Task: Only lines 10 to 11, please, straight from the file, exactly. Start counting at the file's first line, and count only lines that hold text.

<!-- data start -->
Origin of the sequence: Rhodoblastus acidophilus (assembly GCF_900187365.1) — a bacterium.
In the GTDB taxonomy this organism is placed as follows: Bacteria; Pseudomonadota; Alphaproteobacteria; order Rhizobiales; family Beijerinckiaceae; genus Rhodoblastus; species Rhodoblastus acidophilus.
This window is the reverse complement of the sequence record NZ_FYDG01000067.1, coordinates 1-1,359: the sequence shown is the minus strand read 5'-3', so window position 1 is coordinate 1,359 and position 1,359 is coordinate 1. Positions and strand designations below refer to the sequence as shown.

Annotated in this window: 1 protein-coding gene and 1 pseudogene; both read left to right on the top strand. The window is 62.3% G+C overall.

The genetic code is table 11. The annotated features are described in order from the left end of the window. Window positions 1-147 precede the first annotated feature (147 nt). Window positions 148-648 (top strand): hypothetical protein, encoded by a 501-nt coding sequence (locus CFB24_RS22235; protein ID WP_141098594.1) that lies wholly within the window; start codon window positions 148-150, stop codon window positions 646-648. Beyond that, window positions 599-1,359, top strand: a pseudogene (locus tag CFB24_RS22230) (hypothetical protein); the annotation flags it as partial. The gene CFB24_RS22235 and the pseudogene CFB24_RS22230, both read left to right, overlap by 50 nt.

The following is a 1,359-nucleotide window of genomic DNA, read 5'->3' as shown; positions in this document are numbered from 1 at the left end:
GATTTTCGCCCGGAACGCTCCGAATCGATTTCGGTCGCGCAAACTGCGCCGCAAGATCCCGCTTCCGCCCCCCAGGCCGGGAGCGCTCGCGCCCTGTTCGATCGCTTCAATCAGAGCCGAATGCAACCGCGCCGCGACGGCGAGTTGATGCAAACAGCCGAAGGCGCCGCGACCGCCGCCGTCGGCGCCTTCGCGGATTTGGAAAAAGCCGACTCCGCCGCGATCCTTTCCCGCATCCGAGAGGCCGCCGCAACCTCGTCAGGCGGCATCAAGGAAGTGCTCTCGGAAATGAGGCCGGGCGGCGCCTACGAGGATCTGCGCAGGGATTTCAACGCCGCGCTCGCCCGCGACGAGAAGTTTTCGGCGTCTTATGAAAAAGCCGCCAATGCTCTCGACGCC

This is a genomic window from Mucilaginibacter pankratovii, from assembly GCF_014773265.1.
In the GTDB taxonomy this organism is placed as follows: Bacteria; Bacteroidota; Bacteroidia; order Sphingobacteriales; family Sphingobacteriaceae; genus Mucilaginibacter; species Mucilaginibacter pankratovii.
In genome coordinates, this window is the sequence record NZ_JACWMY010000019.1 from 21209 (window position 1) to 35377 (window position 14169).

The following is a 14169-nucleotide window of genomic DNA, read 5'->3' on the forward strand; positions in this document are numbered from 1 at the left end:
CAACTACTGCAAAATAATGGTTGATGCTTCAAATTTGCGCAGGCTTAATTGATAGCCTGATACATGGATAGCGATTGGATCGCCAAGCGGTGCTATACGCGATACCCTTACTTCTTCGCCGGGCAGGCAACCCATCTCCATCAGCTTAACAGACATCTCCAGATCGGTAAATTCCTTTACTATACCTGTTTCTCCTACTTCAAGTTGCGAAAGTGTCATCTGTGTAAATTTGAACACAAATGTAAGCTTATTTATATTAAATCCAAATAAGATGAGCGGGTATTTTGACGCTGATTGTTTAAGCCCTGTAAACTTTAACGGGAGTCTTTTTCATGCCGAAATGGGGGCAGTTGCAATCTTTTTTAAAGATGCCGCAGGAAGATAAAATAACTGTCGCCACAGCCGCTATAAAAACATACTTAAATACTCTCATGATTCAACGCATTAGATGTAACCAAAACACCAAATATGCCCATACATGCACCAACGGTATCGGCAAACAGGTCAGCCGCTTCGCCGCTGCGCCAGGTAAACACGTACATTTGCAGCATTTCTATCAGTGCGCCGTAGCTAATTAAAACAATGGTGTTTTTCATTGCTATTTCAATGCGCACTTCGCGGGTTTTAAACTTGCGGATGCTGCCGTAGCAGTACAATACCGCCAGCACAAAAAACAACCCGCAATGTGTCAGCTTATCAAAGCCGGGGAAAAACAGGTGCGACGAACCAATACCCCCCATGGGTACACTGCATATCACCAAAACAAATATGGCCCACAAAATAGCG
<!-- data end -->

In genome coordinates, this window is the sequence record NZ_JACWMY010000019.1 from 21209 (window position 1) to 35377 (window position 14169).

The following is a 14169-nucleotide window of genomic DNA, read 5'->3' on the forward strand; positions in this document are numbered from 1 at the left end: